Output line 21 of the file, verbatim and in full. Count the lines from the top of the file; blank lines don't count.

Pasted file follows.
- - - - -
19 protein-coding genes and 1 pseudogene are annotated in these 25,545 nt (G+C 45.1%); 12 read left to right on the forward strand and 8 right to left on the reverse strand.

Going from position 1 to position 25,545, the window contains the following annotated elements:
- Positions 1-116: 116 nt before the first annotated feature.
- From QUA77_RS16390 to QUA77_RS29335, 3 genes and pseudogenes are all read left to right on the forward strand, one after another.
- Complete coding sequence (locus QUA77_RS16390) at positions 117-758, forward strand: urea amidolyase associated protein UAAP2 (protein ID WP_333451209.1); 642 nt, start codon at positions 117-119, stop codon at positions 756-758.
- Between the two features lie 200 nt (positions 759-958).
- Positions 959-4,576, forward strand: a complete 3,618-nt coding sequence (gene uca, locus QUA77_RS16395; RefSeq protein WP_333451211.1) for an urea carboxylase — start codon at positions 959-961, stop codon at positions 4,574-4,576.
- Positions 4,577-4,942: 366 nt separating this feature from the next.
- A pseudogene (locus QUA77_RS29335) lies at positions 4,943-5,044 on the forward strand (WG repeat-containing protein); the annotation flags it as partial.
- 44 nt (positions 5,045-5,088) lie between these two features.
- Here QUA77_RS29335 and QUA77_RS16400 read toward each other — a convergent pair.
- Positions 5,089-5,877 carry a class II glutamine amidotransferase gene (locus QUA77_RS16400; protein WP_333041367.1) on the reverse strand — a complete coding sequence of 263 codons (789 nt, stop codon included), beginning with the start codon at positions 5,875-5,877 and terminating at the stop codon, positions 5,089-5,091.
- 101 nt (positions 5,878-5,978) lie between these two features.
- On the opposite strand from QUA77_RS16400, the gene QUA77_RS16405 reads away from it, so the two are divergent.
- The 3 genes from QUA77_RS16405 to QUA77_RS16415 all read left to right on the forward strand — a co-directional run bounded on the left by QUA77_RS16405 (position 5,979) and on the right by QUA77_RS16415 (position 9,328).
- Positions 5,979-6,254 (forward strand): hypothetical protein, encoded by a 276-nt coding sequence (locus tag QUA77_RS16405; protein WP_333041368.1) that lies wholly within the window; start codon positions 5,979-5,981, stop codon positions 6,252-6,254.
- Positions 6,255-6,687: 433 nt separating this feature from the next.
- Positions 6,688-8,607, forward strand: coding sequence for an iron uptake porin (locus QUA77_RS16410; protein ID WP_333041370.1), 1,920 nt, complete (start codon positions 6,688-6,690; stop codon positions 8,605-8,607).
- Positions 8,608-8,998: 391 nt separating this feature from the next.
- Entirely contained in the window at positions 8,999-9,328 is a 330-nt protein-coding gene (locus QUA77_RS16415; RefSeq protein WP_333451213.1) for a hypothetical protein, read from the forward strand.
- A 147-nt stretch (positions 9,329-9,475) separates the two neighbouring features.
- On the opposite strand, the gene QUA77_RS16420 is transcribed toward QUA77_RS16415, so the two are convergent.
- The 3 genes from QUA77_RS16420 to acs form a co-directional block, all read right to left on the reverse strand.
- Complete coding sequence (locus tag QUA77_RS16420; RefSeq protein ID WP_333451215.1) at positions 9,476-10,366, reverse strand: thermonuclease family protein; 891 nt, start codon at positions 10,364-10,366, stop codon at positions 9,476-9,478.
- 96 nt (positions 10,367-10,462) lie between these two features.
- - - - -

- A 147-nt stretch (positions 9,329-9,475) separates the two neighbouring features.